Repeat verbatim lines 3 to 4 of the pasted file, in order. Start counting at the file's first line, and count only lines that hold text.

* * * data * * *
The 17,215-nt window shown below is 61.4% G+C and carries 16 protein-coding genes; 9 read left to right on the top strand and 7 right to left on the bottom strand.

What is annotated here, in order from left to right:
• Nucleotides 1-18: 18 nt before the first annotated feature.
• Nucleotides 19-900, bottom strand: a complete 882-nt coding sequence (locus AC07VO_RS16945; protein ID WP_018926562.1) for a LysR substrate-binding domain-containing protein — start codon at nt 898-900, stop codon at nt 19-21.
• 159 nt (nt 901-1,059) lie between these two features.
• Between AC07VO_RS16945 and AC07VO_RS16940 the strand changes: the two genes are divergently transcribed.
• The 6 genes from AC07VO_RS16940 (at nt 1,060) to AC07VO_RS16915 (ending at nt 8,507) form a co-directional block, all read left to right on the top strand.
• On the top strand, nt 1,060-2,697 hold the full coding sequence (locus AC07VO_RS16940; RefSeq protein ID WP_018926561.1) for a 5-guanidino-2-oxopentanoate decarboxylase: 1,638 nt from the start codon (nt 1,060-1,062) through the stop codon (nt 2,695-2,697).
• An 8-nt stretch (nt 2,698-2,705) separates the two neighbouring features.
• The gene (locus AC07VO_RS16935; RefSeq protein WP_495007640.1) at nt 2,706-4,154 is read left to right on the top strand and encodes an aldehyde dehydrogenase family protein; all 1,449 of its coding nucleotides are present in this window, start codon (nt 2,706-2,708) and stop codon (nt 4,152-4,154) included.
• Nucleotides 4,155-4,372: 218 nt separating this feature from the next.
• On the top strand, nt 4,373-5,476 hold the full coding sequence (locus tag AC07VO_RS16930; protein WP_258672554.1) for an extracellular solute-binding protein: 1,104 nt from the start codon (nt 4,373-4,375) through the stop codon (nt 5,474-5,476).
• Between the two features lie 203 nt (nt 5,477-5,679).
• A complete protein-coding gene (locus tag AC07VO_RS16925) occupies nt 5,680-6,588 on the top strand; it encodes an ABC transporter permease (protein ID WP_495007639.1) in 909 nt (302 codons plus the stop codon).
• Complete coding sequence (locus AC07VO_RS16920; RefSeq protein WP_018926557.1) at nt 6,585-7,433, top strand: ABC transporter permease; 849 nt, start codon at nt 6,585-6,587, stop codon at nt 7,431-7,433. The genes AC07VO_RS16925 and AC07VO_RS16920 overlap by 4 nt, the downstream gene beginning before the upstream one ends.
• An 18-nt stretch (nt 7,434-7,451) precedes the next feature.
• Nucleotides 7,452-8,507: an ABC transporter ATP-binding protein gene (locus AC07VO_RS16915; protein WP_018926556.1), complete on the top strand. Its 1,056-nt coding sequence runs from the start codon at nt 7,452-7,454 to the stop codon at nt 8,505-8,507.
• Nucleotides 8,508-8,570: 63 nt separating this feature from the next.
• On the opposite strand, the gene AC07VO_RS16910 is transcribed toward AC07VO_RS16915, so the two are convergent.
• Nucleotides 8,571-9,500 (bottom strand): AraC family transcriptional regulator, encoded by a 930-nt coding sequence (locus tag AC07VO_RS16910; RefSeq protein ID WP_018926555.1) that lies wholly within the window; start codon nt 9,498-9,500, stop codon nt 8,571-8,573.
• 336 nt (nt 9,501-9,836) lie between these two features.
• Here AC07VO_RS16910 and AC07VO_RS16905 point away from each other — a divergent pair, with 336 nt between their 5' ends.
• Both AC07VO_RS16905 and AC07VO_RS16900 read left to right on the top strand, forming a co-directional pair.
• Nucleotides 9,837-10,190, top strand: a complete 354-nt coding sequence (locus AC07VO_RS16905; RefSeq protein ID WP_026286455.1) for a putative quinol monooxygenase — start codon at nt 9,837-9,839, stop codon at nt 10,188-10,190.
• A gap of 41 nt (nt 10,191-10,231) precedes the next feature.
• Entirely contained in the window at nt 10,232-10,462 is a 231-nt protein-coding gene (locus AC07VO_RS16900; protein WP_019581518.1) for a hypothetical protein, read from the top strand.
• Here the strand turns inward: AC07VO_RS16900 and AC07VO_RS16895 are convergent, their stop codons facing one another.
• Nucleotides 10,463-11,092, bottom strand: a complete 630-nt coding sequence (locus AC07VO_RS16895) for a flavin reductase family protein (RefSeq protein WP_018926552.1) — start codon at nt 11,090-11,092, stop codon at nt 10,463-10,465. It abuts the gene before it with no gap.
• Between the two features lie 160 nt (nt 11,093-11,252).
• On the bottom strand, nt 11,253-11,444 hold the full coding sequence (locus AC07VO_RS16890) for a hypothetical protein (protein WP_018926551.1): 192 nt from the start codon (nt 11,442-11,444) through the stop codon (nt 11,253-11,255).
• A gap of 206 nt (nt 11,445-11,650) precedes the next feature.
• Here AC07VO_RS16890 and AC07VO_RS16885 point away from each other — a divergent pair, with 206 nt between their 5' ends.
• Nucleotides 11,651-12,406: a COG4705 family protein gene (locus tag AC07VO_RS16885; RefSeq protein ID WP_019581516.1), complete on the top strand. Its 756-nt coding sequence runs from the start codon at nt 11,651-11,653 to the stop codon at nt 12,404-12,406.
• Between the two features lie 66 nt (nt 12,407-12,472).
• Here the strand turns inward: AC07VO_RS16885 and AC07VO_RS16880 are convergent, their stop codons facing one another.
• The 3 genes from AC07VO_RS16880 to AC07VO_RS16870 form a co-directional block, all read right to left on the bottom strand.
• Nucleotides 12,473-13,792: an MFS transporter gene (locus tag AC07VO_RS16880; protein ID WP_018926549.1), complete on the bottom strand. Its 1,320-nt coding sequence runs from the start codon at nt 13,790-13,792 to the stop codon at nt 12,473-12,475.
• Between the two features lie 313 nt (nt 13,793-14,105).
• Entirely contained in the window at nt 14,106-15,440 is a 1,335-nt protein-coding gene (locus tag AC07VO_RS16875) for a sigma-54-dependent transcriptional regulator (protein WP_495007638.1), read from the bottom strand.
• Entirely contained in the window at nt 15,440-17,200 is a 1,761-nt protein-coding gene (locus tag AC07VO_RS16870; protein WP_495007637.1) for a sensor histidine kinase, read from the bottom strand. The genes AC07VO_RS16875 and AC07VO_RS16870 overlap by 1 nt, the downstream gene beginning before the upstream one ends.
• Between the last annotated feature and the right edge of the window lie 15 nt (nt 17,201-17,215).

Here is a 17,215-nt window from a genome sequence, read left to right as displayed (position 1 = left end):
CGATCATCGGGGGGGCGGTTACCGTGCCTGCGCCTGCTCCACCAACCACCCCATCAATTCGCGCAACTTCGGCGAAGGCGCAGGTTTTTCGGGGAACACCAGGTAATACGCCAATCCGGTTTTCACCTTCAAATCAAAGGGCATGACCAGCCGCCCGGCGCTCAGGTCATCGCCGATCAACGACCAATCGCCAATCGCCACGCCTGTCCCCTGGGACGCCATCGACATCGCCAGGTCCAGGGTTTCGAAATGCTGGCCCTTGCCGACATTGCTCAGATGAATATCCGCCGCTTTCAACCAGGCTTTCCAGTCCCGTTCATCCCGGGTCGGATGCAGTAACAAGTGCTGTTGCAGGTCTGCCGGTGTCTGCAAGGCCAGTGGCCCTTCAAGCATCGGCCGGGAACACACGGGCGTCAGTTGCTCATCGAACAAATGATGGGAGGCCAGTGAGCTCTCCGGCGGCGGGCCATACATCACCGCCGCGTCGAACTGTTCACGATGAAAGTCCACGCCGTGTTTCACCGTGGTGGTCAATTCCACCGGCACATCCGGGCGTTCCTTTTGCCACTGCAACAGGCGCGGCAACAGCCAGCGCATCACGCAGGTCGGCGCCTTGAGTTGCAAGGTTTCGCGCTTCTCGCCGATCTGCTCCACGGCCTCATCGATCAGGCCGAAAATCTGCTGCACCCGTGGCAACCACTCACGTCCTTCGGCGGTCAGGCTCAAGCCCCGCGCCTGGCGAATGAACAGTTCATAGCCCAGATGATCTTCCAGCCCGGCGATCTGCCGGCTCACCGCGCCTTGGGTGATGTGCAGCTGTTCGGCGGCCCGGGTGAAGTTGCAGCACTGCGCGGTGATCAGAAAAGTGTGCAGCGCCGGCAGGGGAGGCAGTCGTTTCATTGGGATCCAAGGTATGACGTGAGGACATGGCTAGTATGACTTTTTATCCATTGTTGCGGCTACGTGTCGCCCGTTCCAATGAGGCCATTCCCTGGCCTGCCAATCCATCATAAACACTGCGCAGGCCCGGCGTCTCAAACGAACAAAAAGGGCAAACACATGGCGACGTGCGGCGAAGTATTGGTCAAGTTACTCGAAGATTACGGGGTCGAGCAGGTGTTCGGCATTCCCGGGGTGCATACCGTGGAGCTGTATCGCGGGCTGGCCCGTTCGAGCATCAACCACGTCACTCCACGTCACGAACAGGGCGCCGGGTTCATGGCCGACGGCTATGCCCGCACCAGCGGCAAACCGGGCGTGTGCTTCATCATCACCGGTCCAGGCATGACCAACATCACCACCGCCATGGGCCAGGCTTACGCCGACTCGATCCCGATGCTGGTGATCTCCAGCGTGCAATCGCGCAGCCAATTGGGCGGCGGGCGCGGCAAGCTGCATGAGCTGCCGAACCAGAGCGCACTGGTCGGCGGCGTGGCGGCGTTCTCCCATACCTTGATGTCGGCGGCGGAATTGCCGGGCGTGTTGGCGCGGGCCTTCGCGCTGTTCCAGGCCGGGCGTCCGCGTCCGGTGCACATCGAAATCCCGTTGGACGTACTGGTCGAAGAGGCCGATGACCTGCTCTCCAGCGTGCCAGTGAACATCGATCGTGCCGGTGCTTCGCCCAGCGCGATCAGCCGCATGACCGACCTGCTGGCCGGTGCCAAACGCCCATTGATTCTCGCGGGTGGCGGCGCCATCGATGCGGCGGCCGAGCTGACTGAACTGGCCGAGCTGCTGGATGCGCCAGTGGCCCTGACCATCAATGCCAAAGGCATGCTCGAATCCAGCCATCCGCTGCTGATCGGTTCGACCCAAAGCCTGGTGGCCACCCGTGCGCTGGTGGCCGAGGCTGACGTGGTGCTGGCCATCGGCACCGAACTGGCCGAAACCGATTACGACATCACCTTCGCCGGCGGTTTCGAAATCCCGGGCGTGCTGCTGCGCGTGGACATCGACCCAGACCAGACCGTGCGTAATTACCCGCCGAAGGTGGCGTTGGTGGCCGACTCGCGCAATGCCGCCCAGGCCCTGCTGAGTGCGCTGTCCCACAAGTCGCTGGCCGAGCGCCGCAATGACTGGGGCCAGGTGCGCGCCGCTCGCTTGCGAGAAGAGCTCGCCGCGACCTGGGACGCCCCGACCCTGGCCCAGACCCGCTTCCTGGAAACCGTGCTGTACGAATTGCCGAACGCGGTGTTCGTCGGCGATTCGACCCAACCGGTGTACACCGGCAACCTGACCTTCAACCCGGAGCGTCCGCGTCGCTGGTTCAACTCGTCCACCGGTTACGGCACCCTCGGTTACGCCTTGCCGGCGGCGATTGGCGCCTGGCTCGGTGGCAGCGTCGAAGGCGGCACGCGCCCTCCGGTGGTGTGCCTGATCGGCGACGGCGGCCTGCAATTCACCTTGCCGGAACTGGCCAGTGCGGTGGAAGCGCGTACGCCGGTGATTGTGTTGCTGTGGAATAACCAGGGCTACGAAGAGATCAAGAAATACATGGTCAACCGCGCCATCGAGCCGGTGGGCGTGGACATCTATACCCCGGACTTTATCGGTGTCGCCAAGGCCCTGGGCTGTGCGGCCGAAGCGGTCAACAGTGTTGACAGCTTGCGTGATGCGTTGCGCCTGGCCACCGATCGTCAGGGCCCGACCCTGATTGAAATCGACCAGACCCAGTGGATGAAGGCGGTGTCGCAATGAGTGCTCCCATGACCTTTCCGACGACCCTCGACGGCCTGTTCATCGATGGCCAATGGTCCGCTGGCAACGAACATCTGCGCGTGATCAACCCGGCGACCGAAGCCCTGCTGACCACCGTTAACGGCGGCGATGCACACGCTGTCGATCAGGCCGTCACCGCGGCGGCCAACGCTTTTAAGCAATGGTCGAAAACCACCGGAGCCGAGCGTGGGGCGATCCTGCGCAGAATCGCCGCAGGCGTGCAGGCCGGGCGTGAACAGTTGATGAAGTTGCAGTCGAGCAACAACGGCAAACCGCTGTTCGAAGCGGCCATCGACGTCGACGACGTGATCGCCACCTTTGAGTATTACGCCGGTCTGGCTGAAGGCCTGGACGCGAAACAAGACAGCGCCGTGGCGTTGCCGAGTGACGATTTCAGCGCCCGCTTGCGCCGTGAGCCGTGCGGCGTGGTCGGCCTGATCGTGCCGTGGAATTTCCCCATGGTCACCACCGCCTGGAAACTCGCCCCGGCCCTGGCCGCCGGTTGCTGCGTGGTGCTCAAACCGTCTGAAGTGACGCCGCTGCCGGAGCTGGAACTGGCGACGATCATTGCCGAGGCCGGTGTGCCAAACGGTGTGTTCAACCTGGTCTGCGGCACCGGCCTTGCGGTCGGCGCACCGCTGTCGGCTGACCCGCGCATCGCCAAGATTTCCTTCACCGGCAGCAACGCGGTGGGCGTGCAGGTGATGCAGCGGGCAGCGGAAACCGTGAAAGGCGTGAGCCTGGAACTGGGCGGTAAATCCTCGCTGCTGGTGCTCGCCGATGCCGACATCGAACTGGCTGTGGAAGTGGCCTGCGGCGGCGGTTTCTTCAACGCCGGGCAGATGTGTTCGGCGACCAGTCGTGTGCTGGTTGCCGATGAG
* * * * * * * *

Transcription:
• Nucleotides 1-18: 18 nt before the first annotated feature.
• Nucleotides 19-900, bottom strand: a complete 882-nt coding sequence (locus AC07VO_RS16945; protein ID WP_018926562.1) for a LysR substrate-binding domain-containing protein — start codon at nt 898-900, stop codon at nt 19-21.